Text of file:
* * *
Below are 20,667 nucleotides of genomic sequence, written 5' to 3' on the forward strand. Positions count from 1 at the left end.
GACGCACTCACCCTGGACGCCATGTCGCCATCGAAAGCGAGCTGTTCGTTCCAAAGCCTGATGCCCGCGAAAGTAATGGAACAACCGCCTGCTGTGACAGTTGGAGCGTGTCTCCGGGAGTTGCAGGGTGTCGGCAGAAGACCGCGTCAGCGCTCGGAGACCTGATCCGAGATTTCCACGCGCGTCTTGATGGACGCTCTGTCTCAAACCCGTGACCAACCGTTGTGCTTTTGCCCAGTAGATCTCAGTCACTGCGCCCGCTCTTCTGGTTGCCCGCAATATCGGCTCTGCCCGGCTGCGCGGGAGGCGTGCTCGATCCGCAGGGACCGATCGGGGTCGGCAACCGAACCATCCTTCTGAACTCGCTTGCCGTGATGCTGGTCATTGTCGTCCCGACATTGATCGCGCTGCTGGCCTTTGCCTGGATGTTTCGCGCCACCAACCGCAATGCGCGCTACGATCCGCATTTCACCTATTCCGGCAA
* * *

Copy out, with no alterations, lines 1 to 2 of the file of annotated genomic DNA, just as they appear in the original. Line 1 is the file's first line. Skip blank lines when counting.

Below are 20,667 nucleotides of genomic sequence, written 5' to 3' on the forward strand. Positions count from 1 at the left end.
GACGCACTCACCCTGGACGCCATGTCGCCATCGAAAGCGAGCTGTTCGTTCCAAAGCCTGATGCCCGCGAAAGTAATGGAACAACCGCCTGCTGTGACAGTTGGAGCGTGTCTCCGGGAGTTGCAGGGTGTCGGCAGAAGACCGCGTCAGCGCTCGGAGACCTGATCCGAGATTTCCACGCGCGTCTTGATGGACGCTCTGTCTCAAACCCGTGACCAACCGTTGTGCTTTTGCCCAGTAGATCTCAGTCACTGCGCCCGCTCTTCTGGTTGCCCGCAATATCGGCTCTGCCCGGCTGCGCGGGAGGCGTGCTCGATCCGCAGGGACCGATCGGGGTCGGCAACCGAACCATCCTTCTGAACTCGCTTGCCGTGATGCTGGTCATTGTCGTCCCGACATTGATCGCGCTGCTGGCCTTTGCCTGGATGTTTCGCGCCACCAACCGCAATGCGCGCTACGATCCGCATTTCACCTATTCCGGCAA